• Amazed

            How many deaths caused solely by unneeded hospital interventions have you experienced? For that matter, how many unnecessary C-sections?

          • Dr Kitty

            I haven’t attended any home births.

            Plenty of unmedicated hospital births though. At least 20.
            You?

          • The Computer Ate My Nym

            I’ve seen maybe a dozen no intervention births in the hospital. And a smaller number of births that started out as low risk, no planned intervention that went wrong and ended up with significant interventions–and the mother walking out of the hospital a few days later with a healthy infant instead of one or both dying.

          • Brooke

            That was back in the 1960s/1970s when the rate of survival for premature babies wasn’t nearly as high as today.

          • The Bofa on the Sofa

            Well, I guess that means that sacrificing her baby to the alter of natural birth was perfectly justified….

          • Brooke

            No it means her baby would have died either way. She also talks about how she wasn’t eating healthfully etc and completely blames herself for what happened. In other birth stories they talk about hospital transfers and when to transfer in that book.

          • The Bofa on the Sofa

            No it means her baby would have died either way.

            How did you determine that?

            What did the autopsy find?

            Oh wait, there wasn’t one.

          • demodocus

            A couple of us here are preemies born in the 70s. In hospitals where we were able to be saved. Mom didn’t have so much as a Tylenol. Rates in hospitals have indeed improved a great deal, but they were always higher with a pediatrician standing by than they were/are somewhere else.

          • Brooke

            Pediatrician’s are not god, they can only do so much.

          • Nick Sanders

            How is that even remotely relevant to what demodocus said?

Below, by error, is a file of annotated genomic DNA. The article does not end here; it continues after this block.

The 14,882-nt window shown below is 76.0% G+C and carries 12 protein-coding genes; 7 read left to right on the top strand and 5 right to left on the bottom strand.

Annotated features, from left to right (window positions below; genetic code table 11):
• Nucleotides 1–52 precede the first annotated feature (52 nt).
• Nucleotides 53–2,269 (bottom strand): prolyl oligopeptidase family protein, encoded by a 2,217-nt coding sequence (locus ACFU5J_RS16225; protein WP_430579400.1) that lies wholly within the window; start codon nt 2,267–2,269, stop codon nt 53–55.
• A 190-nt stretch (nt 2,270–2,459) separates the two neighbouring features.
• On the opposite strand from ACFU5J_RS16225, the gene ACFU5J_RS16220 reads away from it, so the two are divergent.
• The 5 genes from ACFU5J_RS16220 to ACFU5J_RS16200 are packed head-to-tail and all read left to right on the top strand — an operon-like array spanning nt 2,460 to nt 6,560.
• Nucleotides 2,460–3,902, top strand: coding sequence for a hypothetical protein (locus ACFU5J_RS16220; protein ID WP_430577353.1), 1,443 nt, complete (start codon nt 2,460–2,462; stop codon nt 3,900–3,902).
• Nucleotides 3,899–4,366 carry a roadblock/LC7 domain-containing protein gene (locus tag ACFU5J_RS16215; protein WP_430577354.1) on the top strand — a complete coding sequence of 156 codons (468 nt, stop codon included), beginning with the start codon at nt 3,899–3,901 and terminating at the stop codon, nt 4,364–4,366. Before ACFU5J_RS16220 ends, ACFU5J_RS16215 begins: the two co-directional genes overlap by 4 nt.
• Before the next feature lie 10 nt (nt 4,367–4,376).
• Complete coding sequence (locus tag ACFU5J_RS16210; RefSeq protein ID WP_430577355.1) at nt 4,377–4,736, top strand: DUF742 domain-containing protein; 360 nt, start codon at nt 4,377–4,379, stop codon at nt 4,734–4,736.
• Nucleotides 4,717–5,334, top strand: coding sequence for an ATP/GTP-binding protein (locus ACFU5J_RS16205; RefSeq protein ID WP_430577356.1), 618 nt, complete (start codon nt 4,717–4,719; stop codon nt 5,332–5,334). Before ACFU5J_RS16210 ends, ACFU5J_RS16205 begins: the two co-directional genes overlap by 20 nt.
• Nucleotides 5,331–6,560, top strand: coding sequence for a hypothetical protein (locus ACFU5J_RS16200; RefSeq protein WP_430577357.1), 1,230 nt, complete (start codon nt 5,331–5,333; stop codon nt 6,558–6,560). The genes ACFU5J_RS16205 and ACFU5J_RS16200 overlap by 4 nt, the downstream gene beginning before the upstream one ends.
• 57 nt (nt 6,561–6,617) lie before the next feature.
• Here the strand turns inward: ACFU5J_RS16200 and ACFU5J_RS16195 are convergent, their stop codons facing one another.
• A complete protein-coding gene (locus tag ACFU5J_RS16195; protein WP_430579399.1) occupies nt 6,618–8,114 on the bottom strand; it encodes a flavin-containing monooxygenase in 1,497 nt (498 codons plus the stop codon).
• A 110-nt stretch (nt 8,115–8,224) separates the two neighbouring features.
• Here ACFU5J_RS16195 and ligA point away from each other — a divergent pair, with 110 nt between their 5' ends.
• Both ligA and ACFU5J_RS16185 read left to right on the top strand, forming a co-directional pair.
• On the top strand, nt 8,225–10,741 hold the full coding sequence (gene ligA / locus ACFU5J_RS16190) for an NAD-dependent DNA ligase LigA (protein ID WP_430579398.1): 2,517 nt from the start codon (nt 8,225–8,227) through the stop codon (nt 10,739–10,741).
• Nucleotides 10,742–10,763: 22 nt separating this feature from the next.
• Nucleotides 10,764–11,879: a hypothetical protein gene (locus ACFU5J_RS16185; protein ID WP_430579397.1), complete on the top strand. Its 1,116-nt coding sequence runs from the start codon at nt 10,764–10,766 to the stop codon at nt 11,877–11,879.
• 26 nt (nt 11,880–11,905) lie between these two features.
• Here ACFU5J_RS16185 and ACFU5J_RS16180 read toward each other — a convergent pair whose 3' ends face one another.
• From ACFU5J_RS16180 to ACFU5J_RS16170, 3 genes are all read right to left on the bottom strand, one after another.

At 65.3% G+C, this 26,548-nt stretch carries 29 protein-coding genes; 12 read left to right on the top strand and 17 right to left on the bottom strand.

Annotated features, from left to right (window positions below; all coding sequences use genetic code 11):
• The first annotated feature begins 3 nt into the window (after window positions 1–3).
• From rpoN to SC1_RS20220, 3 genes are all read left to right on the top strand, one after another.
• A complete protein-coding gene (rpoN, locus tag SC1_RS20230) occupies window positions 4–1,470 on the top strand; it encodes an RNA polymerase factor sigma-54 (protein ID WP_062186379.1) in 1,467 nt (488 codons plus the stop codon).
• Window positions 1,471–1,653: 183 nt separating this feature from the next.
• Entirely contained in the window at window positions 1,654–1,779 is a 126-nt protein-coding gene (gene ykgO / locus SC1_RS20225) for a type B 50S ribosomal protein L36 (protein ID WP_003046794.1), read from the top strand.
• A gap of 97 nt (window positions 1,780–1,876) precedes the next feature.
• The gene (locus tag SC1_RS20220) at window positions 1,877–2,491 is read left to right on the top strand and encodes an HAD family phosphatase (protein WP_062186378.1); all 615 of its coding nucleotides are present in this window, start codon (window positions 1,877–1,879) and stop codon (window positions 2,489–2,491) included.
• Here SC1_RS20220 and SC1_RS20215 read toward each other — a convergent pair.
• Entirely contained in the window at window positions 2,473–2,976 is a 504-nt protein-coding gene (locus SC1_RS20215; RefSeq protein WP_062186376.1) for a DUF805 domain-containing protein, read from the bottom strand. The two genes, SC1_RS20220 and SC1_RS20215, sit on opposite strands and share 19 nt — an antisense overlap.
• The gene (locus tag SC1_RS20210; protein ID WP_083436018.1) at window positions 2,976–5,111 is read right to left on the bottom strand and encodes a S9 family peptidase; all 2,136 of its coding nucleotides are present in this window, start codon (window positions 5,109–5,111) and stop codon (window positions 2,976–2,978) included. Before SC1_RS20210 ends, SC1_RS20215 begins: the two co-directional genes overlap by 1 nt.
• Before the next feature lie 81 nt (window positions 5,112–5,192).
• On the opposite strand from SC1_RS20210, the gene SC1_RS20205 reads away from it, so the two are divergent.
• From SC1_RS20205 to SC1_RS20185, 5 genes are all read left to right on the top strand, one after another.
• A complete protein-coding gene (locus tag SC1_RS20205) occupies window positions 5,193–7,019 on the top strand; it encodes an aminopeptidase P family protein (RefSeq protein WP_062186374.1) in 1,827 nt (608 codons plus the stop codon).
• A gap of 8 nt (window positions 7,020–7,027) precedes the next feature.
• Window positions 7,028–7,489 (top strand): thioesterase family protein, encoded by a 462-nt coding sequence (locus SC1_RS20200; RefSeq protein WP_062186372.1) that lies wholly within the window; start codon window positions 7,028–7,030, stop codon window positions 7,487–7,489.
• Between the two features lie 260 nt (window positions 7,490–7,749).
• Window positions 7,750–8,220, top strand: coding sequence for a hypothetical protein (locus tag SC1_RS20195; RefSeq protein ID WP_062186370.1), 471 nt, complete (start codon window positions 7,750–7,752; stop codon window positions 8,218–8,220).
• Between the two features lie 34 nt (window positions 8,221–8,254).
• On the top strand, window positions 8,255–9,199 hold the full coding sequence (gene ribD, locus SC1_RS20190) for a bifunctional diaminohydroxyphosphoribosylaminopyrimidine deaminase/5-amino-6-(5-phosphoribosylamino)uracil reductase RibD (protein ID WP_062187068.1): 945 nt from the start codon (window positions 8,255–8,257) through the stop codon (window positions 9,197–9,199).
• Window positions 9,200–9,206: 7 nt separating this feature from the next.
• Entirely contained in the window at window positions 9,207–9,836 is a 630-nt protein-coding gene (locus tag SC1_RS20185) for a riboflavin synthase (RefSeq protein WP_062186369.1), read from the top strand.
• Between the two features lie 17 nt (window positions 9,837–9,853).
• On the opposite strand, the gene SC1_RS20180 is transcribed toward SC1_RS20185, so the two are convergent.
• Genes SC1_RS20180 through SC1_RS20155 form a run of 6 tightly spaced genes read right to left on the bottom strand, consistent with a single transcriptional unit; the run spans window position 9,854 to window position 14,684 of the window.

• An Actual Attorney

            And they can’t do crap when you let your baby die in the gutter instead of going to one

          • Dr Kitty

            Right, but they can do more than a bunch of hippies on a bus.

            If your child was dying in front of you with meningococcal septicaemia, would you sit by and watch at home because “paediatricians are not god” and the odds are slim, or would you take your precious baby to the hospital as fast as possible , just hoping they could be saved?

          • demodocus

            ‘Course not. They are, however, a hell of a lot more likely to be able to do something useful than the other people on the buses I ride.

          • Nick Sanders

            So, what changed to bring the survival rate up?

          • Sue

            Brooke – when Dr Kitty tells you who you are arguing with, does it not inspire you to pause and think? I guess not.

          • Chi

            Hint: You’re not going into details of how midwives would deal with those complications because they CAN’T.

            Seriously.

          • The Computer Ate My Nym

            Pick one. Explain in detail how a midwife would deal with it at home. Let’s say severe post-partum hemorrhage. In he hospital, this would be dealt* with by immediately running fluid wide open into the already set large bore IV, starting a second IV, sending someone running to the blood bank for blood that is already typed and screened, putting pressure on the wound, fundal massage, examining the uterus for retained placenta that could explain the hemorrhage, and readying the OR for possible hysterectomy in the extreme case. You’d probably activate the massive transfusion protocol as well to ensure that factors and platelets as well as RBCs were being replaced. Pressors may be needed. How much of that could you do at home?

            Oh, and someone needs to keep track of the baby while all this is going
            on. In the hospital, you just toss it to the pediatric team and they
            take care of it. How does one single midwife with maybe one assistant and a relative or two make sure that the baby doesn’t freeze or suffocate while trying to stop the massive hemorrhage in the mother?

            *As far as I know. I’m not an OB and could easily have some of the local measures wrong. But I do know what to do about severe anemia due to blood loss and the short answer is “replace it”. Which you can’t do without an IV and a blood bank.

          • Bombshellrisa

            Not to mention how one midwife and an assistant would handle a NRP situation AND care for a mother at home.

          • Chi